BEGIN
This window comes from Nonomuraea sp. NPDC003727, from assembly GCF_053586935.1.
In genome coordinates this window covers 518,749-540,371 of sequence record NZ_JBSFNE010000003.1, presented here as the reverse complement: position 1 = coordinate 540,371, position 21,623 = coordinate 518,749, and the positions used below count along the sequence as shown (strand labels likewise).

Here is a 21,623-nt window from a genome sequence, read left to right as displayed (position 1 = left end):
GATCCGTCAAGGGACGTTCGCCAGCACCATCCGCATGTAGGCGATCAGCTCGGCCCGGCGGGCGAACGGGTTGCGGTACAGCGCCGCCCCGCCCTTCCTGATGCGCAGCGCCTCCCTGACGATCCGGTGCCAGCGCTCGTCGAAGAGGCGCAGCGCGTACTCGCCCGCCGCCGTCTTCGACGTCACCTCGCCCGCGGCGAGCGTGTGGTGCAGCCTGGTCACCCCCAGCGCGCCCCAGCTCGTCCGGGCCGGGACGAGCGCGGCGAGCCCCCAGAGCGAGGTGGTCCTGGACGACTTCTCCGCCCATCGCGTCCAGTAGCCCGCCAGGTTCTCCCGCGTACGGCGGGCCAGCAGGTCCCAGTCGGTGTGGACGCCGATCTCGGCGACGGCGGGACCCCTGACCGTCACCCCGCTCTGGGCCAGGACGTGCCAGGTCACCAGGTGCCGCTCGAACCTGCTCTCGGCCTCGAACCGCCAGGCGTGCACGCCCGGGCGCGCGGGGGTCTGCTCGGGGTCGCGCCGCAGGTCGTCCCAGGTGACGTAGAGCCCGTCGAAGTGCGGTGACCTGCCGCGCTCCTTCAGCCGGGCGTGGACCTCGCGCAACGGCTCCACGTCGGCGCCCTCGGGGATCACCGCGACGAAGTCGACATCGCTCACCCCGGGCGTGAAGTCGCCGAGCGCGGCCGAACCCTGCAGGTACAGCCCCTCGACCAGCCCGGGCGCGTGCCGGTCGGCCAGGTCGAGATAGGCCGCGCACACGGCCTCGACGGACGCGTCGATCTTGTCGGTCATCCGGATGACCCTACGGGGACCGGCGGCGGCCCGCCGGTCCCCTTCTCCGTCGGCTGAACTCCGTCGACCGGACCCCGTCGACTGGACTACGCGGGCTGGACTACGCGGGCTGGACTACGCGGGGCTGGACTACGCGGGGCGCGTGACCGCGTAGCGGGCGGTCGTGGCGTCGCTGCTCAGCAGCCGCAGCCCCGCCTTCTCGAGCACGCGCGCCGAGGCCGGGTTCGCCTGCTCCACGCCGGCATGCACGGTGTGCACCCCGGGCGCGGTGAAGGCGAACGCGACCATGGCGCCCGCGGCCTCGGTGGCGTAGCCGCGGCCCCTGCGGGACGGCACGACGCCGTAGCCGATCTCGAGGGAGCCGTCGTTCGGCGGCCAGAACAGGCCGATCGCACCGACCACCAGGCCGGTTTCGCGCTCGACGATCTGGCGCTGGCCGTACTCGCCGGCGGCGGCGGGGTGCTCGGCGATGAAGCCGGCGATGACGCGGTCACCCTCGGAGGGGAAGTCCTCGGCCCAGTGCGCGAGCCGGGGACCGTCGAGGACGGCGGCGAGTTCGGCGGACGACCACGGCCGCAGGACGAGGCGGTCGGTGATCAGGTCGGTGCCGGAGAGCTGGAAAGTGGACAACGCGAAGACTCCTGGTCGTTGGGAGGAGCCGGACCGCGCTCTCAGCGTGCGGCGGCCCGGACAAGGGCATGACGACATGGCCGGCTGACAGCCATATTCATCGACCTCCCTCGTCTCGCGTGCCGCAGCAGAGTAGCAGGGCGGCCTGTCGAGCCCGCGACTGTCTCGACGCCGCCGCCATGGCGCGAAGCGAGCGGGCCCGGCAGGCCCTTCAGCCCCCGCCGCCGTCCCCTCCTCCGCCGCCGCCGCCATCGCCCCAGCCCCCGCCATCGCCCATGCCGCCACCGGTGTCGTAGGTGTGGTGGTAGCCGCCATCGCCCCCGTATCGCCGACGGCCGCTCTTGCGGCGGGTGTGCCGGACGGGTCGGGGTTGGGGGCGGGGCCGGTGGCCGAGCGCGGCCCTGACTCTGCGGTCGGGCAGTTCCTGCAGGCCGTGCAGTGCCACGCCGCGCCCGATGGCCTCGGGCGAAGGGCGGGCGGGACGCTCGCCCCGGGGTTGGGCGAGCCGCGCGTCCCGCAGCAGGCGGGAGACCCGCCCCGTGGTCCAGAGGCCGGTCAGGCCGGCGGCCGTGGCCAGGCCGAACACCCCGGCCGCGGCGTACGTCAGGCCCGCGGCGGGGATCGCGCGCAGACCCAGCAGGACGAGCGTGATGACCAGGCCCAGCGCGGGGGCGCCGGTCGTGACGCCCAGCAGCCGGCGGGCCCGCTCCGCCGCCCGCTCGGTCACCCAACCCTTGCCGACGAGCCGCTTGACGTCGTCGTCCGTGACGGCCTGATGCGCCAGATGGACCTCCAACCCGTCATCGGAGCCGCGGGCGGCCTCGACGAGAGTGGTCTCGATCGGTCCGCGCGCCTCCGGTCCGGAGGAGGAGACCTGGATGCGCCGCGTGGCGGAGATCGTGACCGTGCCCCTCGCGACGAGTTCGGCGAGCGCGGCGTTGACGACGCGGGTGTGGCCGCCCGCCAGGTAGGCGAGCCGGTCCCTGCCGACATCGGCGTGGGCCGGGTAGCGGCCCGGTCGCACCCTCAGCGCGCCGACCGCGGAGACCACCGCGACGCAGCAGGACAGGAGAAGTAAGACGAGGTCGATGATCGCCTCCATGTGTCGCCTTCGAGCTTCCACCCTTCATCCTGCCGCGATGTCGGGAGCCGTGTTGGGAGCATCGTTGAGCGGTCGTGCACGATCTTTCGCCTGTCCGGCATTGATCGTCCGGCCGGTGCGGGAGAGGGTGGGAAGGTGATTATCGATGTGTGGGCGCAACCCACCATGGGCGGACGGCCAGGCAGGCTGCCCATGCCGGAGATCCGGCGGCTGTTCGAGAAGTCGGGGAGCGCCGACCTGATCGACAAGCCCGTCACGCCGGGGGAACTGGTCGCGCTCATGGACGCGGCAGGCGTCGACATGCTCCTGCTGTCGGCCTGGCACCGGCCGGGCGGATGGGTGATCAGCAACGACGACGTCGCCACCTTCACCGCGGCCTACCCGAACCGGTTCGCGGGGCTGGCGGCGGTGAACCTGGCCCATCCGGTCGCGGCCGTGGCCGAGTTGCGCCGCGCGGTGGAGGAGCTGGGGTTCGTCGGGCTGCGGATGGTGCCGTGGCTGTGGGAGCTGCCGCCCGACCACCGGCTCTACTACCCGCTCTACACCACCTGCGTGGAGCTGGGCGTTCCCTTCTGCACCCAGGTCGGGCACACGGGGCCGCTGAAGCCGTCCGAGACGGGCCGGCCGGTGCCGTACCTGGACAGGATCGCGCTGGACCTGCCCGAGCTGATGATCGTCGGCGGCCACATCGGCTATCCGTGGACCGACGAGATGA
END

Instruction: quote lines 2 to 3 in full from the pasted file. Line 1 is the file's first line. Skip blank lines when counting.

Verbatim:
In genome coordinates this window covers 518,749-540,371 of sequence record NZ_JBSFNE010000003.1, presented here as the reverse complement: position 1 = coordinate 540,371, position 21,623 = coordinate 518,749, and the positions used below count along the sequence as shown (strand labels likewise).

Here is a 21,623-nt window from a genome sequence, read left to right as displayed (position 1 = left end):